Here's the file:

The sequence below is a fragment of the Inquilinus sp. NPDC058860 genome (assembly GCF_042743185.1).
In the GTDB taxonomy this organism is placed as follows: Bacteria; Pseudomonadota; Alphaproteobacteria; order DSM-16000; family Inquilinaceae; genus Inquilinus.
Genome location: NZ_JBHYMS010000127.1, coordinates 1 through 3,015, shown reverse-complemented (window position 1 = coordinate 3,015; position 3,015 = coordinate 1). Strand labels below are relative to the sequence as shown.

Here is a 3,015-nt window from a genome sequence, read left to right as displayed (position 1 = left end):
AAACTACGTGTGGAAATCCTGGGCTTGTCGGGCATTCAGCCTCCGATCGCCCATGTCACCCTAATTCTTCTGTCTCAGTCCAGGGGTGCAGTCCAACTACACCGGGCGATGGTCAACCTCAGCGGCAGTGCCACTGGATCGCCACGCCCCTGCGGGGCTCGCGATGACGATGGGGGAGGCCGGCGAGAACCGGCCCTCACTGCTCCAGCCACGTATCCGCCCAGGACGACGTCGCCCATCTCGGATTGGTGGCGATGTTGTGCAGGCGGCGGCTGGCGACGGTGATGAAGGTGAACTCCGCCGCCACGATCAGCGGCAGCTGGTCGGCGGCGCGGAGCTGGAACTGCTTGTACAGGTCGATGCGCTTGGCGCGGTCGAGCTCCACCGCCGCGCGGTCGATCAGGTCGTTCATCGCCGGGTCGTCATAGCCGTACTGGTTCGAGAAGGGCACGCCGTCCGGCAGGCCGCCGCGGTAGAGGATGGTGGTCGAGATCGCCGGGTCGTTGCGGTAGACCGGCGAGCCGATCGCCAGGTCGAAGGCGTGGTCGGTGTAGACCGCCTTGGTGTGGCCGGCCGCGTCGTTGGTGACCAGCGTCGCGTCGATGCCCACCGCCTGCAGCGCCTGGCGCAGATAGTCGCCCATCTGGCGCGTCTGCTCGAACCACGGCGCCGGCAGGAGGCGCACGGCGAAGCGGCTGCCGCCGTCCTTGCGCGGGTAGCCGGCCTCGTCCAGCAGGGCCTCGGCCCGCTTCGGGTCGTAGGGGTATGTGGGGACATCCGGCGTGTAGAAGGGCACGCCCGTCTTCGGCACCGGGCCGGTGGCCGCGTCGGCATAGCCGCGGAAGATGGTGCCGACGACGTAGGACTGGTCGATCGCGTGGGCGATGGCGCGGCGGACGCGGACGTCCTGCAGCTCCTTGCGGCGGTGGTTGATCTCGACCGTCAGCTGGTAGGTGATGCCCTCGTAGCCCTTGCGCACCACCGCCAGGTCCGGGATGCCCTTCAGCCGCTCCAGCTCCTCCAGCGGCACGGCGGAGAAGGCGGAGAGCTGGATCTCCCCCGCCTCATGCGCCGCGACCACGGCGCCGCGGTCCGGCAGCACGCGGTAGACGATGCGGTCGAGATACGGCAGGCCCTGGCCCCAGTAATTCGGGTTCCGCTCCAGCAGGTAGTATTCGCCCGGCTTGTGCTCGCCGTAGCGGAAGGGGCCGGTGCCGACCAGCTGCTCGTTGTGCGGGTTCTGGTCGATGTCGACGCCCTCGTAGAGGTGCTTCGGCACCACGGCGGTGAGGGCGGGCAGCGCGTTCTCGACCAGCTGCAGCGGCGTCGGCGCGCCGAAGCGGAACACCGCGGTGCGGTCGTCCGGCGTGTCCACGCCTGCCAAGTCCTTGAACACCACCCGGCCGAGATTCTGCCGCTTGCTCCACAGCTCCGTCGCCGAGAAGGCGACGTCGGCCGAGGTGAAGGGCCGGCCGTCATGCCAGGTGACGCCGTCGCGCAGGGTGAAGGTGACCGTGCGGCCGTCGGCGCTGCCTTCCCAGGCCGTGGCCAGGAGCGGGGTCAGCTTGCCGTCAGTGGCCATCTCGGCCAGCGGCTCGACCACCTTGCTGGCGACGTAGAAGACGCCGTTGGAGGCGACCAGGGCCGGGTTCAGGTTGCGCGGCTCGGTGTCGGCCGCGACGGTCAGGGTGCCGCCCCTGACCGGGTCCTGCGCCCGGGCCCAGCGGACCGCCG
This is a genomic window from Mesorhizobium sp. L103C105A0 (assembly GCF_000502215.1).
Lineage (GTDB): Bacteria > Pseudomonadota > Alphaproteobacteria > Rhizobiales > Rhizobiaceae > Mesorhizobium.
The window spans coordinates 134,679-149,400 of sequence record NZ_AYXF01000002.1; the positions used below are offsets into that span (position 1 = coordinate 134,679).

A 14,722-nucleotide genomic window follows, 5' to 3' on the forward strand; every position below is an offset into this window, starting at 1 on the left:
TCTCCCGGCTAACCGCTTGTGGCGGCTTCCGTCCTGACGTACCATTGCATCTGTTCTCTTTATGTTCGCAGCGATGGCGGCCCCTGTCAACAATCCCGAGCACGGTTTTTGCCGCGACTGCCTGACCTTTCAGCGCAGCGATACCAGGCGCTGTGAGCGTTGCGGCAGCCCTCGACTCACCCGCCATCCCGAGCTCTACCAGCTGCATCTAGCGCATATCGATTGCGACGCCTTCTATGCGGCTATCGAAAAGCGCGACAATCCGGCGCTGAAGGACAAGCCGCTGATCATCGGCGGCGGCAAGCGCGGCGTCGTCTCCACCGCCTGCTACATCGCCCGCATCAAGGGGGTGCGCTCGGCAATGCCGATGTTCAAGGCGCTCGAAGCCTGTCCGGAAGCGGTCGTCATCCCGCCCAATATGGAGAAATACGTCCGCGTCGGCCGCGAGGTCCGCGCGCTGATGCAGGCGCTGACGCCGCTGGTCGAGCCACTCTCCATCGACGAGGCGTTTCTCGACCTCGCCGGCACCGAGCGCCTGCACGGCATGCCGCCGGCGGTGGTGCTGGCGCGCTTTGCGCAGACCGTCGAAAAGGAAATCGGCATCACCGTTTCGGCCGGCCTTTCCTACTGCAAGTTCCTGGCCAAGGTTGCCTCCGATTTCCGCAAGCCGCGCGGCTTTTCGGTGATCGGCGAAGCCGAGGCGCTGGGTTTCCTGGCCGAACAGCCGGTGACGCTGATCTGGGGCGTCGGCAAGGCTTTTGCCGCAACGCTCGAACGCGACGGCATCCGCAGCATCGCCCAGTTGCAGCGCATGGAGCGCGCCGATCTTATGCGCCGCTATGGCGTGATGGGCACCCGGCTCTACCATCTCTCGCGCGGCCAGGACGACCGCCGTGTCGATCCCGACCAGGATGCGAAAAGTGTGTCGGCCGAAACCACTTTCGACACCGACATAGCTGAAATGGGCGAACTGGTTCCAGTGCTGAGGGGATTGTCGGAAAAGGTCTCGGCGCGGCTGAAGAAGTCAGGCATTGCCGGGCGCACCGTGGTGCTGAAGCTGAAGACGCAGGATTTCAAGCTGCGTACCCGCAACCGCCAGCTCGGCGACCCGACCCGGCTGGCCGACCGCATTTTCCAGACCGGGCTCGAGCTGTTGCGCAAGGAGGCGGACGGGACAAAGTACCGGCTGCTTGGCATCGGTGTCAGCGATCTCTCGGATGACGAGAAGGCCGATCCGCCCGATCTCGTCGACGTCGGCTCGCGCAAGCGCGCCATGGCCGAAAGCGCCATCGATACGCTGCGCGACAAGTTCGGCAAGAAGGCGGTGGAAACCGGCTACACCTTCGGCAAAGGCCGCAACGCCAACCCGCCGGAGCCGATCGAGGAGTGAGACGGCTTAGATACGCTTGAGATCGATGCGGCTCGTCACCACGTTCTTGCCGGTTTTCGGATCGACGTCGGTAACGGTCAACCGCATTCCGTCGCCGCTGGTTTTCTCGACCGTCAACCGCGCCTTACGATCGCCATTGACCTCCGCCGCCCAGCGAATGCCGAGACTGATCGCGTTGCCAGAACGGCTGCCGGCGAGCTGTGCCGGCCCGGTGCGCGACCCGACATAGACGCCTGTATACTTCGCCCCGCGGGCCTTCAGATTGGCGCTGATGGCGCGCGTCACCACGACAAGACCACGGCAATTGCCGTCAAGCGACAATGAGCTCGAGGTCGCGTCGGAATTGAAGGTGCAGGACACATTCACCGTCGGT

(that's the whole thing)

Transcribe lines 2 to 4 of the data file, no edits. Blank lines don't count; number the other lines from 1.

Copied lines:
In the GTDB taxonomy this organism is placed as follows: Bacteria; Pseudomonadota; Alphaproteobacteria; order DSM-16000; family Inquilinaceae; genus Inquilinus.
Genome location: NZ_JBHYMS010000127.1, coordinates 1 through 3,015, shown reverse-complemented (window position 1 = coordinate 3,015; position 3,015 = coordinate 1). Strand labels below are relative to the sequence as shown.

Here is a 3,015-nt window from a genome sequence, read left to right as displayed (position 1 = left end):